"The film shows footage of pigs living for months in steel crates too small even to lie down in while they are pregnant, and reveals how pig waste pollutes drinking water and makes beautiful lakes unsafe to swim in," she says.
"We also show how the routine use of antibiotics to prevent diseases spreading throughout the crowded barns increases the danger of MRSA and e.coli entering the food chain.
"If shoppers would only look behind the label in the ways my film describes, they will see that by exercising their consumer power, they can buy humanely-produced pork, and at the same time they can protect our independent farmers," she adds.
"Our farmers would then be able to improve their standards to produce human, animal and environment-friendly pork.
"The fact is, pigs are more intelligent than dogs, and we all worship our pet dogs – so how can we sit back and allow pigs to chew each others' tails off through sheer boredom and despair in their dark pens? We shouldn't torture them before we eat them."
Tracy says she doesn't necessarily blame consumers for buying cheap pork in the middle of the current recession. She doesn't even blame the farmers who maintain these practices.
"I blame the system, and in particular the all-powerful banks and global corporations that rule over every element of our lives," she says.
"Today, the Western world is based entirely around a corporate establishment that continually undermines our lives and our democracy.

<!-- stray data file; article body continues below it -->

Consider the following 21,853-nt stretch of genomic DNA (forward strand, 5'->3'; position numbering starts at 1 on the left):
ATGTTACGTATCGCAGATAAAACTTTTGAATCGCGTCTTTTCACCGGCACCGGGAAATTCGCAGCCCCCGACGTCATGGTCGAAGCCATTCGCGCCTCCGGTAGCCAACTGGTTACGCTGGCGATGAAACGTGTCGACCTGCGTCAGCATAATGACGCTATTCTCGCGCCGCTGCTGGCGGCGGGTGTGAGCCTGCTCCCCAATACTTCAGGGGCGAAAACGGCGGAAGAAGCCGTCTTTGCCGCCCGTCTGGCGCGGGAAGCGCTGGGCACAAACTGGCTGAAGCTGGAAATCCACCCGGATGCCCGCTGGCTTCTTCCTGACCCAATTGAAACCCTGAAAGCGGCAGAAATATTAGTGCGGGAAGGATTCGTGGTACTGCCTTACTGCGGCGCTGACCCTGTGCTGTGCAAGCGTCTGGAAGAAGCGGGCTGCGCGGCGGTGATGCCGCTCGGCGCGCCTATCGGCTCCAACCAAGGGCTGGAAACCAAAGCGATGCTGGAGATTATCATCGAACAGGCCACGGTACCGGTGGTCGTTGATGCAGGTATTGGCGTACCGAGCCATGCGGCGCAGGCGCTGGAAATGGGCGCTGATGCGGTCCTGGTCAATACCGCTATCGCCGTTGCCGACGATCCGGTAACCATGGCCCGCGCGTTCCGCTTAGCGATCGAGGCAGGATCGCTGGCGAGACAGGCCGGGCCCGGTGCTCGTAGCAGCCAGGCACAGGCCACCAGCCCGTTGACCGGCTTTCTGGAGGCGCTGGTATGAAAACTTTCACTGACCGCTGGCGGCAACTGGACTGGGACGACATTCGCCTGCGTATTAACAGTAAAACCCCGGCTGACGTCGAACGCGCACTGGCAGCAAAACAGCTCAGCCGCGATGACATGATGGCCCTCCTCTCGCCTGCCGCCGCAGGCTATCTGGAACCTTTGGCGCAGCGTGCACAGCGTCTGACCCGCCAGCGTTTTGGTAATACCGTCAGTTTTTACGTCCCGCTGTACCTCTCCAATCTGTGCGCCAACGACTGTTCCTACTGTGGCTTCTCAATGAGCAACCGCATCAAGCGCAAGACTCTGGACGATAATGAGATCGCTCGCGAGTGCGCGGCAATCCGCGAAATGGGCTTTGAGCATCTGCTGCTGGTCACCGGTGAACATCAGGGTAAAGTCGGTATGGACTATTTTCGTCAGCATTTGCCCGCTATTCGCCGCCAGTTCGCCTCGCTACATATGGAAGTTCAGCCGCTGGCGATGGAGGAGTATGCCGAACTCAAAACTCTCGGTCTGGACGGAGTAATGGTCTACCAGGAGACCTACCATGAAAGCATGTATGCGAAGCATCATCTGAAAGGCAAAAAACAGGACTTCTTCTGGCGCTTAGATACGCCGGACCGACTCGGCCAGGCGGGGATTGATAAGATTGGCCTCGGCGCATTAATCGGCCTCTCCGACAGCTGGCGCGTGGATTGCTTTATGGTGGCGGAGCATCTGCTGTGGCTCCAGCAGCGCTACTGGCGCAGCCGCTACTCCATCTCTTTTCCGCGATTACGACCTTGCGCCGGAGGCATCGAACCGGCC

"Banks and big business run everything, and they're so powerful, to speak out against them lands you in the type of legal hassles I have faced for the past seven months while preparing the film for broadcast.
"We've had to be so careful with what we can and cannot say in the film, because big companies are so excessively powerful these days. If what we want to tell consumers undermines their ability to sell their products, the law favours them rather than free speech.
"The legal implications are so horrendous that most filmmakers only tackle the corporate takeover with actors so they can't be sued.
"Everybody thinks they're too big to take on. And unfortunately, the first priority of big corporations is to their shareholders and the banks – long before their customers and the animals in their care.
"Did God actually dictate that everything should be controlled by a group of faceless corporate beasts?" Tracy asks, hissing with her distaste for big business.
"Unfortunately, the banks have everyone living in the stranglehold of debt – debt is unjust, stressful and enslaving.
"Some people look at big estates like this and say how good it is that we've moved on from the times when a few families had control over everyone.